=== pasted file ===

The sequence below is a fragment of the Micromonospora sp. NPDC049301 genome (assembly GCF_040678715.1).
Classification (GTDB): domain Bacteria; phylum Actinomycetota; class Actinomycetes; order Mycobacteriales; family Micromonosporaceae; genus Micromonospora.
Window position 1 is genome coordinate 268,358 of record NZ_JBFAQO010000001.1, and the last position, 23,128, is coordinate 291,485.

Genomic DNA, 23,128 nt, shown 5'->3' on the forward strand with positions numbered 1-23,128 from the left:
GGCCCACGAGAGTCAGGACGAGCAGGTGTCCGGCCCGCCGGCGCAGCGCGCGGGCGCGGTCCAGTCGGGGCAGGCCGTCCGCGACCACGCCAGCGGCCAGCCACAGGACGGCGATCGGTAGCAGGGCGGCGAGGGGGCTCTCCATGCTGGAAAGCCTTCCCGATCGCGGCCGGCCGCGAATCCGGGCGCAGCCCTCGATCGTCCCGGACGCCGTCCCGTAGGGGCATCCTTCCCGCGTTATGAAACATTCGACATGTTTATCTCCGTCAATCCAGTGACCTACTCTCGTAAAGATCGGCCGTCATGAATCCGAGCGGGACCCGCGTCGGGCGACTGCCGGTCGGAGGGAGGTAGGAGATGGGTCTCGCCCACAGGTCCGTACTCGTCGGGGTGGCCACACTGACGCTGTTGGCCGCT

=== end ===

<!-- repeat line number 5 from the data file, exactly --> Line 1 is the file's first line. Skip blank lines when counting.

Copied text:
GGCCCACGAGAGTCAGGACGAGCAGGTGTCCGGCCCGCCGGCGCAGCGCGCGGGCGCGGTCCAGTCGGGGCAGGCCGTCCGCGACCACGCCAGCGGCCAGCCACAGGACGGCGATCGGTAGCAGGGCGGCGAGGGGGCTCTCCATGCTGGAAAGCCTTCCCGATCGCGGCCGGCCGCGAATCCGGGCGCAGCCCTCGATCGTCCCGGACGCCGTCCCGTAGGGGCATCCTTCCCGCGTTATGAAACATTCGACATGTTTATCTCCGTCAATCCAGTGACCTACTCTCGTAAAGATCGGCCGTCATGAATCCGAGCGGGACCCGCGTCGGGCGACTGCCGGTCGGAGGGAGGTAGGAGATGGGTCTCGCCCACAGGTCCGTACTCGTCGGGGTGGCCACACTGACGCTGTTGGCCGCT